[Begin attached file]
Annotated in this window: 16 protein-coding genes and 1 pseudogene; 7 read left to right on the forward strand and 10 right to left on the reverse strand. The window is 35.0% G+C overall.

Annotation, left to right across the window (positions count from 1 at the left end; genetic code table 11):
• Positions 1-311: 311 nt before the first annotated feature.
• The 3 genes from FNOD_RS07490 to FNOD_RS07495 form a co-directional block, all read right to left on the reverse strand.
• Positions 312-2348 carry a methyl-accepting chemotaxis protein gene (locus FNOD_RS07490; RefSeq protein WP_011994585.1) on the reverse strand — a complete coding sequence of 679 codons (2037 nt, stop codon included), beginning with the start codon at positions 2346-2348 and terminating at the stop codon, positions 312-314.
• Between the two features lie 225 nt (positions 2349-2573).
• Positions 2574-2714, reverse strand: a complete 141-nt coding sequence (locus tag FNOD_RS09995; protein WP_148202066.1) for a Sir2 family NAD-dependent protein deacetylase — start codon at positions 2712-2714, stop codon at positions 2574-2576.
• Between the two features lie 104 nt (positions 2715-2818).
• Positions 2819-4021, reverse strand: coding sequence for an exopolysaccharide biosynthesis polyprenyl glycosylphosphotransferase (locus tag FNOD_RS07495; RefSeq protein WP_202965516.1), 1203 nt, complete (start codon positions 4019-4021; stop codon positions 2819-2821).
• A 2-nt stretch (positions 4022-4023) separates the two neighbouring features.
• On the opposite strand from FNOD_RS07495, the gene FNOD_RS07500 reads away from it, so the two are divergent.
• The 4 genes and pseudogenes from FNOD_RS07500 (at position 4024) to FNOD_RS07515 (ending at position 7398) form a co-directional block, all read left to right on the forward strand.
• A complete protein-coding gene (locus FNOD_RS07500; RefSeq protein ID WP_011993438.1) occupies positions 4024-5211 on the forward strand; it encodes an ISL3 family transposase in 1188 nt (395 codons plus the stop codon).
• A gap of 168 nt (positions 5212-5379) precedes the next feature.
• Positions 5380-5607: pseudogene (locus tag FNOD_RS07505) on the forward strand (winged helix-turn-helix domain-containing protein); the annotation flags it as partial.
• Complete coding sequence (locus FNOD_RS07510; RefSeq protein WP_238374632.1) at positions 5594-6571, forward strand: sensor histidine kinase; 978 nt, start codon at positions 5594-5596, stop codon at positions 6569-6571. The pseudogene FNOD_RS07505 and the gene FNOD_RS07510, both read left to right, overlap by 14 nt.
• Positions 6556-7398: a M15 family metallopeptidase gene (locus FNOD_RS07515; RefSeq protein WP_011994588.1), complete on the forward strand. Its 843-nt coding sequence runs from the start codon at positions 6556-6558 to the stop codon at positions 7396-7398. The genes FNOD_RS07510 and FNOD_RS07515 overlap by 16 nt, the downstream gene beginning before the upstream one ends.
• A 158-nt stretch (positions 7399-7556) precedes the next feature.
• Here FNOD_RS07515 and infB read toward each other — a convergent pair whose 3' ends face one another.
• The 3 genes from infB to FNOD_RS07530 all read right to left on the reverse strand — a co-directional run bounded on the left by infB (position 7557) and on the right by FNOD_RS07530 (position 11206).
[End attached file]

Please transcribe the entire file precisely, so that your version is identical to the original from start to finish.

Annotated in this window: 16 protein-coding genes and 1 pseudogene; 7 read left to right on the forward strand and 10 right to left on the reverse strand. The window is 35.0% G+C overall.

Annotation, left to right across the window (positions count from 1 at the left end; genetic code table 11):
• Positions 1-311: 311 nt before the first annotated feature.
• The 3 genes from FNOD_RS07490 to FNOD_RS07495 form a co-directional block, all read right to left on the reverse strand.
• Positions 312-2348 carry a methyl-accepting chemotaxis protein gene (locus FNOD_RS07490; RefSeq protein WP_011994585.1) on the reverse strand — a complete coding sequence of 679 codons (2037 nt, stop codon included), beginning with the start codon at positions 2346-2348 and terminating at the stop codon, positions 312-314.
• Between the two features lie 225 nt (positions 2349-2573).
• Positions 2574-2714, reverse strand: a complete 141-nt coding sequence (locus tag FNOD_RS09995; protein WP_148202066.1) for a Sir2 family NAD-dependent protein deacetylase — start codon at positions 2712-2714, stop codon at positions 2574-2576.
• Between the two features lie 104 nt (positions 2715-2818).
• Positions 2819-4021, reverse strand: coding sequence for an exopolysaccharide biosynthesis polyprenyl glycosylphosphotransferase (locus tag FNOD_RS07495; RefSeq protein WP_202965516.1), 1203 nt, complete (start codon positions 4019-4021; stop codon positions 2819-2821).
• A 2-nt stretch (positions 4022-4023) separates the two neighbouring features.
• On the opposite strand from FNOD_RS07495, the gene FNOD_RS07500 reads away from it, so the two are divergent.
• The 4 genes and pseudogenes from FNOD_RS07500 (at position 4024) to FNOD_RS07515 (ending at position 7398) form a co-directional block, all read left to right on the forward strand.
• A complete protein-coding gene (locus FNOD_RS07500; RefSeq protein ID WP_011993438.1) occupies positions 4024-5211 on the forward strand; it encodes an ISL3 family transposase in 1188 nt (395 codons plus the stop codon).
• A gap of 168 nt (positions 5212-5379) precedes the next feature.
• Positions 5380-5607: pseudogene (locus tag FNOD_RS07505) on the forward strand (winged helix-turn-helix domain-containing protein); the annotation flags it as partial.
• Complete coding sequence (locus FNOD_RS07510; RefSeq protein WP_238374632.1) at positions 5594-6571, forward strand: sensor histidine kinase; 978 nt, start codon at positions 5594-5596, stop codon at positions 6569-6571. The pseudogene FNOD_RS07505 and the gene FNOD_RS07510, both read left to right, overlap by 14 nt.
• Positions 6556-7398: a M15 family metallopeptidase gene (locus FNOD_RS07515; RefSeq protein WP_011994588.1), complete on the forward strand. Its 843-nt coding sequence runs from the start codon at positions 6556-6558 to the stop codon at positions 7396-7398. The genes FNOD_RS07510 and FNOD_RS07515 overlap by 16 nt, the downstream gene beginning before the upstream one ends.
• A 158-nt stretch (positions 7399-7556) precedes the next feature.
• Here FNOD_RS07515 and infB read toward each other — a convergent pair whose 3' ends face one another.
• The 3 genes from infB to FNOD_RS07530 all read right to left on the reverse strand — a co-directional run bounded on the left by infB (position 7557) and on the right by FNOD_RS07530 (position 11206).